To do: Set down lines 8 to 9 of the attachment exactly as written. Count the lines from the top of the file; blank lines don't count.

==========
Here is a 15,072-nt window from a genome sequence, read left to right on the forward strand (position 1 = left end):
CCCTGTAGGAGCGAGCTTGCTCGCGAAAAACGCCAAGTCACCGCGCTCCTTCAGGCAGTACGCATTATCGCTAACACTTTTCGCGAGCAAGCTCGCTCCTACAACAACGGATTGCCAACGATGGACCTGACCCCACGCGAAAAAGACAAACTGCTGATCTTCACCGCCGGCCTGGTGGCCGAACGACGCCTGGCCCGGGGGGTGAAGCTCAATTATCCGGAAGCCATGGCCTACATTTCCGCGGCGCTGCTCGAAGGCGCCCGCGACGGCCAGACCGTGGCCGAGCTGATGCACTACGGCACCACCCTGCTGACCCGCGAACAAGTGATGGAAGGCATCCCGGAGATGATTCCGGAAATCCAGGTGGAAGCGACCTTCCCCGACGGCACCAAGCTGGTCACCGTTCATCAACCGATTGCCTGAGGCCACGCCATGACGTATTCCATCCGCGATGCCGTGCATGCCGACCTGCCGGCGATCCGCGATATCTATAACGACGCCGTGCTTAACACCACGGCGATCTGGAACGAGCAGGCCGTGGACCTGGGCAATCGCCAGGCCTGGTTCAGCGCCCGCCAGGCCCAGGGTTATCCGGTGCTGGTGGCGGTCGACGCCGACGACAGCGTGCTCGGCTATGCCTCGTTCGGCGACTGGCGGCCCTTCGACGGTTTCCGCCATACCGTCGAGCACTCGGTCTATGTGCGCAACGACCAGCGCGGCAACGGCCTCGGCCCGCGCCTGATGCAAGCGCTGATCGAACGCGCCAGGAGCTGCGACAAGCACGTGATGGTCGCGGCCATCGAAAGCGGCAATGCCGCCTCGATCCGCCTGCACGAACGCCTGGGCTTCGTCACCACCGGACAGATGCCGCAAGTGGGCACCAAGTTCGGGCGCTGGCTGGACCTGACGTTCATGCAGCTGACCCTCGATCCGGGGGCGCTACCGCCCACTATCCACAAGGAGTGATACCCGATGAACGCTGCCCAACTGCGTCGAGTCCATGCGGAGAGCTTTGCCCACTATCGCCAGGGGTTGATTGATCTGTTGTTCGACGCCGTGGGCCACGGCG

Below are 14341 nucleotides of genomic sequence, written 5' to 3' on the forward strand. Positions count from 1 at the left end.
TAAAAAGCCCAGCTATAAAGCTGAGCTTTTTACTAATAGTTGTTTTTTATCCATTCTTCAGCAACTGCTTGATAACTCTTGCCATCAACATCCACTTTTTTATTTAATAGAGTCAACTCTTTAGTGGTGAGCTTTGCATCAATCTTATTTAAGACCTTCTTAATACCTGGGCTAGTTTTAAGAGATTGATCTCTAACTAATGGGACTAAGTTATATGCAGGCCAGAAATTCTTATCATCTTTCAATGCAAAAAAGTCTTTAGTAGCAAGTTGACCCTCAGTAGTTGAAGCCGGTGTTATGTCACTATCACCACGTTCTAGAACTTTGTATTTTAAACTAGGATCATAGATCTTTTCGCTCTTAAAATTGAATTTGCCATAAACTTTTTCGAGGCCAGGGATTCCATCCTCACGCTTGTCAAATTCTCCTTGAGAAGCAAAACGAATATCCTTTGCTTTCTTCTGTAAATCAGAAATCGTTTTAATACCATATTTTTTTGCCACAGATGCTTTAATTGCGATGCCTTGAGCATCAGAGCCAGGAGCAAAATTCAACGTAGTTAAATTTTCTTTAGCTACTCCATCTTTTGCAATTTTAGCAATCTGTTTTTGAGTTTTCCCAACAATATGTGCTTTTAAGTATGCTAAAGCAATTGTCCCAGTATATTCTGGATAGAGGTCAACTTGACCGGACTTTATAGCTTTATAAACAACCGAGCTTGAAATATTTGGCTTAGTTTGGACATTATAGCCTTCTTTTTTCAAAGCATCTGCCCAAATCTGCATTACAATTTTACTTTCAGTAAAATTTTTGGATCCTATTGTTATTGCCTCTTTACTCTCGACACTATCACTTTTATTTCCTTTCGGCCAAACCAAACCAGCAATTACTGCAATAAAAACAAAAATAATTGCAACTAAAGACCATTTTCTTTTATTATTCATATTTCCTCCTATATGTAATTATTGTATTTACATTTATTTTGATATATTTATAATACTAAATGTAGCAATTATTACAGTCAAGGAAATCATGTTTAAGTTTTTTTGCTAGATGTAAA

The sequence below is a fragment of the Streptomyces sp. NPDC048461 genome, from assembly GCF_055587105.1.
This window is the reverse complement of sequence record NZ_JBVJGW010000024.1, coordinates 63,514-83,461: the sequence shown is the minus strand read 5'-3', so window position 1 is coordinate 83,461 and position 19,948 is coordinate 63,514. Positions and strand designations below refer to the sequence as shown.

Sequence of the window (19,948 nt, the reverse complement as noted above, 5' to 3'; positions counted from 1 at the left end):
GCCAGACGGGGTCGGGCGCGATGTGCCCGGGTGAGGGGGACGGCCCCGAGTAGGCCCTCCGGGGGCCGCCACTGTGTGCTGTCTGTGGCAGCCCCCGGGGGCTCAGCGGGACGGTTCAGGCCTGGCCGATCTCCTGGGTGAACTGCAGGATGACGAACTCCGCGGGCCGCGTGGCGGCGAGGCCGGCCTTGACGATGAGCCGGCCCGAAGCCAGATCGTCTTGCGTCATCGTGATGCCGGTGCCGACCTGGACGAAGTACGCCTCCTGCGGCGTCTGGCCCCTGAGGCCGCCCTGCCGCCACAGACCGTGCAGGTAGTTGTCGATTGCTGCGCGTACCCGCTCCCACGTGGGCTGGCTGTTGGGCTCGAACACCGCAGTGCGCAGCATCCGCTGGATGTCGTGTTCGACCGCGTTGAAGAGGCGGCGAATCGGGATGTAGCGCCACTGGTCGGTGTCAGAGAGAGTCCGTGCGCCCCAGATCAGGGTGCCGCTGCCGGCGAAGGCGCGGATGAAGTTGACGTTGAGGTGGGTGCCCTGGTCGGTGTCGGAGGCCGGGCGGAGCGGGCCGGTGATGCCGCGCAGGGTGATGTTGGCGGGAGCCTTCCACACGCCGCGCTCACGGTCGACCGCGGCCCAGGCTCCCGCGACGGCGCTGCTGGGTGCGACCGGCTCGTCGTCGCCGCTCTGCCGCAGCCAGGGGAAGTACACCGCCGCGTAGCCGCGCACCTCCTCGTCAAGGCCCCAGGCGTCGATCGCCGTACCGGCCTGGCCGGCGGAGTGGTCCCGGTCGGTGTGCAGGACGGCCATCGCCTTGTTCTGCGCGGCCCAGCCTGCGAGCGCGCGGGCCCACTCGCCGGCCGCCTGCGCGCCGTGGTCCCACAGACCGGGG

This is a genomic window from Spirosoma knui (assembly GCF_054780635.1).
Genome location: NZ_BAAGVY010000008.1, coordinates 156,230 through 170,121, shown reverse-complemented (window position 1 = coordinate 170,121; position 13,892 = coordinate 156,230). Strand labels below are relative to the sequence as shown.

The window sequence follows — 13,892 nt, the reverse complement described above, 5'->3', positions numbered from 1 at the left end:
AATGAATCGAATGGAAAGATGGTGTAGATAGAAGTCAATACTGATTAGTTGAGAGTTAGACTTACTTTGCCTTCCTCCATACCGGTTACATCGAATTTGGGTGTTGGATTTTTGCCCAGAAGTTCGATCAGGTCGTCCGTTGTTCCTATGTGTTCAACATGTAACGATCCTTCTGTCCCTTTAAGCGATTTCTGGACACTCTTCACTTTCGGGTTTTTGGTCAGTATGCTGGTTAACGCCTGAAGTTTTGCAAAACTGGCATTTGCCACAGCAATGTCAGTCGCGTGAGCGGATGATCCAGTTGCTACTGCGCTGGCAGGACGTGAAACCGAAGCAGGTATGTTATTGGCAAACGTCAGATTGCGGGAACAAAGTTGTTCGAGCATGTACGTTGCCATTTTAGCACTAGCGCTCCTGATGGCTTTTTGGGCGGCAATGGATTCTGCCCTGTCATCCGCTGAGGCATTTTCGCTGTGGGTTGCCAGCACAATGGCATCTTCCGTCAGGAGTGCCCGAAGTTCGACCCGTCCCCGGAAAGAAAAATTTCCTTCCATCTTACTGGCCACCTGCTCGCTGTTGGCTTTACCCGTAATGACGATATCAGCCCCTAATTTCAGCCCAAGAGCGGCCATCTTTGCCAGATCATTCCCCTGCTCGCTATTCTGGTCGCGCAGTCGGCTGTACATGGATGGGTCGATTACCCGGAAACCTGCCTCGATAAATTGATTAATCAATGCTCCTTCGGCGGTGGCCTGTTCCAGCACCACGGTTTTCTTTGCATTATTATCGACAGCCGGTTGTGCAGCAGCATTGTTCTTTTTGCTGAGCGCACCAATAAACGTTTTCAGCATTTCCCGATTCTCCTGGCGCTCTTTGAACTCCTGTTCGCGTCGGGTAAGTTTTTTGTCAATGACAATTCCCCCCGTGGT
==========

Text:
GCCAGACGGGGTCGGGCGCGATGTGCCCGGGTGAGGGGGACGGCCCCGAGTAGGCCCTCCGGGGGCCGCCACTGTGTGCTGTCTGTGGCAGCCCCCGGGGGCTCAGCGGGACGGTTCAGGCCTGGCCGATCTCCTGGGTGAACTGCAGGATGACGAACTCCGCGGGCCGCGTGGCGGCGAGGCCGGCCTTGACGATGAGCCGGCCCGAAGCCAGATCGTCTTGCGTCATCGTGATGCCGGTGCCGACCTGGACGAAGTACGCCTCCTGCGGCGTCTGGCCCCTGAGGCCGCCCTGCCGCCACAGACCGTGCAGGTAGTTGTCGATTGCTGCGCGTACCCGCTCCCACGTGGGCTGGCTGTTGGGCTCGAACACCGCAGTGCGCAGCATCCGCTGGATGTCGTGTTCGACCGCGTTGAAGAGGCGGCGAATCGGGATGTAGCGCCACTGGTCGGTGTCAGAGAGAGTCCGTGCGCCCCAGATCAGGGTGCCGCTGCCGGCGAAGGCGCGGATGAAGTTGACGTTGAGGTGGGTGCCCTGGTCGGTGTCGGAGGCCGGGCGGAGCGGGCCGGTGATGCCGCGCAGGGTGATGTTGGCGGGAGCCTTCCACACGCCGCGCTCACGGTCGACCGCGGCCCAGGCTCCCGCGACGGCGCTGCTGGGTGCGACCGGCTCGTCGTCGCCGCTCTGCCGCAGCCAGGGGAAGTACACCGCCGCGTAGCCGCGCACCTCCTCGTCAAGGCCCCAGGCGTCGATCGCCGTACCGGCCTGGCCGGCGGAGTGGTCCCGGTCGGTGTGCAGGACGGCCATCGCCTTGTTCTGCGCGGCCCAGCCTGCGAGCGCGCGGGCCCACTCGCCGGCCGCCTGCGCGCCGTGGTCCCACAGACCGGGG

This is a genomic window from Spirosoma knui (assembly GCF_054780635.1).